Digi Ethics – When is it wrong to post on a blog?

I’ve been thinking recently about the morality and ethics of writing blog posts. It happens in the physical world as well as in the digital world that when a hot topic arises, we take an opinion on it or make a judgement. Some of us are vocal about it, and some of us are more reserved. I’m the more vocal type. When I first started blogging, there was no stopping me, I’d be straight on the blog to write up in a very passionate way about my opinion on the topic that was current, or I’d be writing a response to another blog.

Sometimes, we completely disagree with something being discussed. Sometimes it can make us angry. I like a good ol’ rant, as do many others, but sometimes there seems to be something very unattractive about ranting. But what is it? And is it right that ranting is unattractive, or are we missing something within our understanding of having an opinion and/or making our opinions known through blogging or social media.

From my faith perspective, I’m told that a few things in the Bible:

  1. That I can be angry but I mustn’t sin – Ephesians 4:26-27 “Be angry, and yet do not sin; do not let the sun go down on your anger, and do not give the devil an opportunity”
  2. That there is a place for judging others – John 7:24 “Stop judging by appearances, but judge justly.”
  3. That if I do judge, I will be judged too – Matthew 7:1-5 “Do not judge, or you too will be judged. For in the same way you judge others, you will be judged, and with the measure you use, it will be measured to you. “Why do you look at the speck of sawdust in your brother’s eye and pay no attention to the plank in your own eye? How can you say to your brother, ‘Let me take the speck out of your eye,’ when all the time there is a plank in your own eye? You hypocrite, first take the plank out of your own eye, and then you will see clearly to remove the speck from your brother’s eye.”

Having said these things, the Bible teaches to forgive, to have mercy, to bear with one another in love, and a whole load of other things.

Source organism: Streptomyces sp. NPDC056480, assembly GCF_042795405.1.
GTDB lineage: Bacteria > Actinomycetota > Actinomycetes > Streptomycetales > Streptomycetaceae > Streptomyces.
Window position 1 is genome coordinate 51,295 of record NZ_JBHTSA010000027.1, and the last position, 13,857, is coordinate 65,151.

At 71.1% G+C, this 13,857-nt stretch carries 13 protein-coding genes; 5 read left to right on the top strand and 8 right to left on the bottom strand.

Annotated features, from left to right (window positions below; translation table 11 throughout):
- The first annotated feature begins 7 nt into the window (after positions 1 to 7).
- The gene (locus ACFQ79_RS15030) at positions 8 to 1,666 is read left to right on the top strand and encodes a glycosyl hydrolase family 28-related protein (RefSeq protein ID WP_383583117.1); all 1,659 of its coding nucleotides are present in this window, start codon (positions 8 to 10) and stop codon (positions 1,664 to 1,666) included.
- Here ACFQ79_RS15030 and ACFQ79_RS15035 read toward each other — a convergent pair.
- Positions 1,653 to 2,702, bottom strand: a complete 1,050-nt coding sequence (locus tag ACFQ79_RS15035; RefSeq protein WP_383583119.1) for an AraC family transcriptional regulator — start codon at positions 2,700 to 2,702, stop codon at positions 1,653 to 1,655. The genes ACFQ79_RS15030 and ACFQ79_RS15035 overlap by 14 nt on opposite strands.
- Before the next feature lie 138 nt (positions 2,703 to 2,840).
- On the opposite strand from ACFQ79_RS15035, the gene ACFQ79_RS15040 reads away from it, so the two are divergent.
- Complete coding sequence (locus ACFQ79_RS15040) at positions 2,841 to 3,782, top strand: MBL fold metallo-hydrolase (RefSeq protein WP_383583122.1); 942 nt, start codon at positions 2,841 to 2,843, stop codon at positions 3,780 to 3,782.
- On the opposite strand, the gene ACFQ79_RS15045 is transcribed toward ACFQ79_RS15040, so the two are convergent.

So, where does one draw the line?

It’s hard, in the digital world, to really put across what you’re trying to say. We only have text in front of us (unless we’re on Skype or something). People have to try and read tone of voice and body language simply from the words that they can see on a computer screen. Comments sections of blogs are cool, but even if someone clarifies things, it can hinder understanding. Is it ever right to comment and make a judgement on someone you’ve never personally met* (yet heard their opinion on something through digital media and then write about it? *I know you could argue that you’ve met them digitally…

Maybe, in stead of talking about one word “judgement”, maybe we should talk about another… “condemnation“.

I remember someone in my family saying to me “We can make judgement, but never to condemnation”. At the time, I didn’t really know what to think about this, because I was always taught to not judge others.

But actually, it sounds worse than it actually is… “to judge others”. Condemning others, on the flip side of the coin, is something completely different.

From a Biblical point of view, I guess we can make two distinctions between judging and condemning…
Judging – To evaluate the words/actions of someone or a situation based on what is known about God’s moral and ethical standard for the world through the Bible.

Condemning – To write someone off, look down upon them, and harbour self-righteousness because someone or a situation doesn’t meet the moral and ethical standards that God requires us to have.

So for me, I think I’m working out that it’s all about motive and how we go about working out our own faith and keeping ourselves in check. I’m trying to live up to James 1:19 “You must all be quick to listen, slow to speak, and slow to get angry”. Listen to what exactly? Well for me, it’s firstly to listen to God when he prods my conscience, or pulls my heart strings, or reminds me to look at the bigger picture. Only after doing this and acting on it may I be sober enough to make Godly judgements on things which is shaped by love and grace rather than the poison of condemnation.

Do you agree? If not, why not? Do you think we’ve misconstrued the meaning of “judgement”? If you’re a blogger or writer or in the public square and you have opinions, how do you air them? How do you keep in check? Can you have a rant and not sin? What if it means pulling an individual up on a particular issue?

Use the comments to contribute!

Dean Roberts

Dean is a Minister in the Anglican Church. Currently he is Curate in the parishes of Bedwas, Machen, Michaelston-y-Fedw and Rudry in South Wales. He was born and bred in Wales, is married to Megan, and has two dogs called Taliesin and Melyn, and two cats named Sinsir and Hâf. He graduated from Cardiff University with a BA Hons. in Theology & Religious Studies, and has studied for an MA in Theology, Ministry & Mission at Trinity College Bristol. He also holds a Cert.RSCM from the Royal School of Church Music. He loves playing music, walking, reading, blogging and horse riding as well as going to the cinema and theatre. Read More @ http://deanroberts.net/about